Term has already ended for Flea and we’re already a week into the supreme work/life balancing act that is the summer holidays in a single parent household.
Truth be told, I don’t mind – I love summer. I love the freedom, I love that I can mostly work in the evenings and spend the days on the beach with my daughter (or huddled in bed watching Netflix on a rainy day).
This week, though, I started to wonder if I shouldn’t be somehow doing more PARENTING of my child. You know, worrying about her education and skills, and that sort of thing. The cause of my angst? Her school report.
Don’t get me wrong, Flea’s school report was excellent. She scored straight A’s in all her subjects and everyone remarked on what a happy, well-mannered and friendly child she is. Her teachers say she is kind, smart and has a wicked sense of humour. However… the word ‘however’ was used a lot in her report.
Flea does brilliantly in English, however her work is often untidy. Her reading is outstanding, however, she gets over-excited when writing stories and forgets to use punctuation. Flea does amazing work in maths, however, she’s easily distracted by her friends. However, however, however…
So I wondered… should we be ‘working’ on this? Should I be encouraging her to write properly in her journal? Should I be devising activities that would help her focus on concentration and attention to detail?
Fortunately, just in the nick of time, I found Flea rifling through my old memory box, which is packed with old letters, souvenirs and diaries. For some reason, my daughter found it HILARIOUS that 14-year-old me kept a meticulous list of “boys I have met” along with a description of their appearance. Apparently, John S had really nice thumbs. No, I don’t know why this mattered, either.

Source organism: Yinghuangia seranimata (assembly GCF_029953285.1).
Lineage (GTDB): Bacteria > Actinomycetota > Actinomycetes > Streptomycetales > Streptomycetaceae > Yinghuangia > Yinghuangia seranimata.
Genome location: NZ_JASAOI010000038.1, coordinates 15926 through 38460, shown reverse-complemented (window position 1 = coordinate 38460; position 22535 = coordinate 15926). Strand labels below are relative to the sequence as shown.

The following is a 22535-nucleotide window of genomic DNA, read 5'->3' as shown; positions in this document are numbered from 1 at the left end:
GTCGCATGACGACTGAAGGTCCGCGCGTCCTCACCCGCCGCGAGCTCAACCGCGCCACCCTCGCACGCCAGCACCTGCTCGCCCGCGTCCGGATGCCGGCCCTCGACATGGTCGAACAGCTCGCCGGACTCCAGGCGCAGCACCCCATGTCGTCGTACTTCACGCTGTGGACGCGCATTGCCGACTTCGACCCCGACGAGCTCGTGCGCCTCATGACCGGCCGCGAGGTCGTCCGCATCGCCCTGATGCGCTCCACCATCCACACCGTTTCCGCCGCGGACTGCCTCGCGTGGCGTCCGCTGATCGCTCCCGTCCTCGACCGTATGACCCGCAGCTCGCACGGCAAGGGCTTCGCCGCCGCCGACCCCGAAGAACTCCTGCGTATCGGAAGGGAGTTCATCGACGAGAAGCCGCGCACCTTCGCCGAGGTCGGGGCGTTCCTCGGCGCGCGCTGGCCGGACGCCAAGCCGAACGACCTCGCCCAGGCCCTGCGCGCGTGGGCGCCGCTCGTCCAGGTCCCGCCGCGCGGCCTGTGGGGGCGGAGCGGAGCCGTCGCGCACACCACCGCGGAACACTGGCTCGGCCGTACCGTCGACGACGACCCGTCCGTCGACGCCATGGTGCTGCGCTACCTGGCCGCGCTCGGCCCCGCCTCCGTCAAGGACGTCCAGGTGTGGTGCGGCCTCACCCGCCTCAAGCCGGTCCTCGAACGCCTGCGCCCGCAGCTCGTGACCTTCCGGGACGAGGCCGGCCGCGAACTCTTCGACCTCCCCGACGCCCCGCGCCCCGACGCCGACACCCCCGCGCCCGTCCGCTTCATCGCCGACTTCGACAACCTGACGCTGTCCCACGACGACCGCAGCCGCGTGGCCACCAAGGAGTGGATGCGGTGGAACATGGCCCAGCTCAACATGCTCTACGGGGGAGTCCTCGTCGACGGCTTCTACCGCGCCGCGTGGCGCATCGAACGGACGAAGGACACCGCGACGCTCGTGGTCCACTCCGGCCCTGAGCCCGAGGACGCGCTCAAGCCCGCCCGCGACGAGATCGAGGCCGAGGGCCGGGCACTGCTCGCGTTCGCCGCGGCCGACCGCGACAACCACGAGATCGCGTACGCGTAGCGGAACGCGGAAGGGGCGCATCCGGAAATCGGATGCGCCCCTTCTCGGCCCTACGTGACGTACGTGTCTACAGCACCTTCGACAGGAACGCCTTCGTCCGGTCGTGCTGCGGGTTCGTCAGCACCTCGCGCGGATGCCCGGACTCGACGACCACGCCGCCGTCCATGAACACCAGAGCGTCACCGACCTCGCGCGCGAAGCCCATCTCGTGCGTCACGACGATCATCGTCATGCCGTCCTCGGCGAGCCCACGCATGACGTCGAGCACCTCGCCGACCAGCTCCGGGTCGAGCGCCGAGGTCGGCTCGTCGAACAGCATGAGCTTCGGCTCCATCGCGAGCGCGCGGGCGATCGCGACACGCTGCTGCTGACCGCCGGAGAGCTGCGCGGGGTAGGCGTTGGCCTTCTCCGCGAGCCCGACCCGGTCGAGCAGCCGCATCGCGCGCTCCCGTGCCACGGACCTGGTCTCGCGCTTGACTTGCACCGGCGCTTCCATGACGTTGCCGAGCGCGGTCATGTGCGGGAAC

Anyway, in the box along with my teenage shame were all my primary school reports. Including my report from when I was exactly the same age as Flea. And guess what?
All my teachers said I was very bright, friendly, hard-working. However, I had a tendency to daydream, I scored lower than average for my use of punctuation and my writing was occasionally very untidy. My reports basically said the same thing for years.
But here’s the thing – I loved primary school. I had a lot of fun, I found the work interesting, I loved my friends, and playtime, and team sports, and I remember it as a time of being really happy and deeply untroubled by any thoughts of the future, or needing to be perfect. And that’s what I want for Flea.
So yesterday, while I worked, and Flea took herself off to write a 40 page graphic novel called “The Boy and the Magician” I remembered that what’s important isn’t that there isn’t a single punctuation mark in there, but that there’s a really, really cool robot, and it wears stripy socks. So basically – it’s already perfect.